Failed at history.txt, line 4711: P666 Content-type: text/html Recent Reviews

Legenda books are regularly reviewed in scholarly journals across the world, and sometimes also in literary papers such as the Times Literary Supplement. From time to time, our books also appear in Europe’s newspapers, from The Independent and the Daily Telegraph to El Imparcial and Gazeta Shqiptare. The following excerpts are from the 20 most recently received reviews:

  • Prometheus in the Nineteenth Century: From Myth to SymbolCaroline Corbeau-Parsons:  ‘The truly interdisciplinary reach of Corbeau-Parsons’ work... makes it much more than (just) an exercise in comparative literature... What emerges from Corbeau-Parsons’ engaging study and her analysis of some stunning works of art is a powerful sense of the remarkable autonomy of the Prometheus figure, so much so that one is almost tempted to echo Wilamowitz in Der Glaube der Hellenen and exclaim: ‘The gods are there’!’ — Paul Bishop, Journal of European Studies 44.1, 2014, 81-82
  • A Captive of the Dawn: The Life and Work of Peretz Markish (1895-1952) — Edited by Joseph Sherman, Gennady Estraikh, Jordan Finkin and David Shneer:  ‘This volume is not only the best study of Markish’s career available in English — it is the only one. And yet, one could not hope for a better treatment of its worthy subject... Given Markish’s signiicance to the development of Yiddish literature in Poland as well as the Soviet Union, there is no doubt that any scholar of Yiddish will consult these essays frequently and gratefully.’ — Marc Caplan, Slavonic and East European Review 92.2, April 2014, 321-23
  • French Divorce Fiction from the Revolution to the First World WarNicholas White:  ‘The originality of this important study is clear: it is the first book in English or French to focus on the divorce fiction that surrounds the Loi Naquet. The monograph’s ambitious breadth is reflected in the range of authors discussed: in addition to references to canonical figures such as Maupassant and Bourget, renewed consideration is afforded to the ‘Great Unread’, or what is termed ‘“minor” women writers and unfashionable patriarchs’ (p. 145), including André́ Lé́o, Claire Vautier, Marie-Anne de Bovet, and Camille Pert, and Anatole France, Alphonse Daudet, and Edouard Rod.’ — Steven Wilson, French Studies 68.2, April 2014, 257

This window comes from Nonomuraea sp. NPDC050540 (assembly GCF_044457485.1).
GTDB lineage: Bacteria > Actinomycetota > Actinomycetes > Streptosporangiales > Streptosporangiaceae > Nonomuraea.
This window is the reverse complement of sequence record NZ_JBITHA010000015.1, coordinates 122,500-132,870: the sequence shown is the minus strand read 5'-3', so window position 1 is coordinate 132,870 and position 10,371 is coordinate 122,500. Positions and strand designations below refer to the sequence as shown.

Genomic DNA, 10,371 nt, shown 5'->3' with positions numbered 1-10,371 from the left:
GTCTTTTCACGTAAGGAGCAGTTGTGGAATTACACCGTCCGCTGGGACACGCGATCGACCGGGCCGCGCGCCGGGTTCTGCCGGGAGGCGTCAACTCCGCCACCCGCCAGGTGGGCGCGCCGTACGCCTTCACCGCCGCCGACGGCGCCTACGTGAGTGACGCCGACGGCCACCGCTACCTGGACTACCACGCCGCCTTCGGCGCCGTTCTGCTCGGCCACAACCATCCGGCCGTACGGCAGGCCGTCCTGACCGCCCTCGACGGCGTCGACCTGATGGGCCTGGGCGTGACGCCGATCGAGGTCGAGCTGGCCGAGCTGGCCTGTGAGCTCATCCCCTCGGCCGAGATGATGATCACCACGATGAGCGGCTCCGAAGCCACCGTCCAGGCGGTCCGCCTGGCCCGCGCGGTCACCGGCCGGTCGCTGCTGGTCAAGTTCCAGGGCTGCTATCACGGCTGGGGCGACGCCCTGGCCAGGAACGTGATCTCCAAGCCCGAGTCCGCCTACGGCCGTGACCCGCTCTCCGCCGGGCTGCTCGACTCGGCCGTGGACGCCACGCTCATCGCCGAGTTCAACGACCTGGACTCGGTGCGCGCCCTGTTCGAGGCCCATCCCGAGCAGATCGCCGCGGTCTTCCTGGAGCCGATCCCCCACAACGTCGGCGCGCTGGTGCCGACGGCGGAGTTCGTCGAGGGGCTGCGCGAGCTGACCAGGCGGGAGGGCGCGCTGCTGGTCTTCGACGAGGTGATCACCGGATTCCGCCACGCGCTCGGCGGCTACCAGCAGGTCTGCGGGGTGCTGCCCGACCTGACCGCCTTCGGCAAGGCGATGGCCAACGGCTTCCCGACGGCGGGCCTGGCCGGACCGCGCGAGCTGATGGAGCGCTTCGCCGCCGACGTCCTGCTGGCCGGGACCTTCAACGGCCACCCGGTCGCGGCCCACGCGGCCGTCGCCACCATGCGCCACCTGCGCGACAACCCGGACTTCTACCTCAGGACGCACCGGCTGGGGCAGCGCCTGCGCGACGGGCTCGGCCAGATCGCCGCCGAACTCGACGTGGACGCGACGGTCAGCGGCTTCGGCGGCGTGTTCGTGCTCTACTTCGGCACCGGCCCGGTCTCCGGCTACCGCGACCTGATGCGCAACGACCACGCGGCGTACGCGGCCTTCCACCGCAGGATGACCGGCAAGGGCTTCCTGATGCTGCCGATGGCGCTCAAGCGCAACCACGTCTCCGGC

• Renaissance Keywords — Edited by Ita Mac Carthy:  ‘These chapters share an approach, drawing insights from close attention to both dictionary definitions and uses of terms in different contexts, and thereby provide excellent examples of ‘word histories’.’ — Hugh Roberts, French Studies 68.2, April 2014, 241-42
  • French Divorce Fiction from the Revolution to the First World WarNicholas White:  ‘A persuasive study of a society, and its literature, exploring the implications of new ideas of personal freedom.’ — unsigned notice, Forum for Modern Language Studies 50.2, April 2014, 232
  • Renaissance Keywords — Edited by Ita Mac Carthy:  ‘A thoughtful, well-written and engaging volume whose accessible presentation of wide-ranging but precise detail should appeal to the Renaissance specialist and the general reader alike.’ — unsigned notice, Forum for Modern Language Studies 50.2, April 2014, 231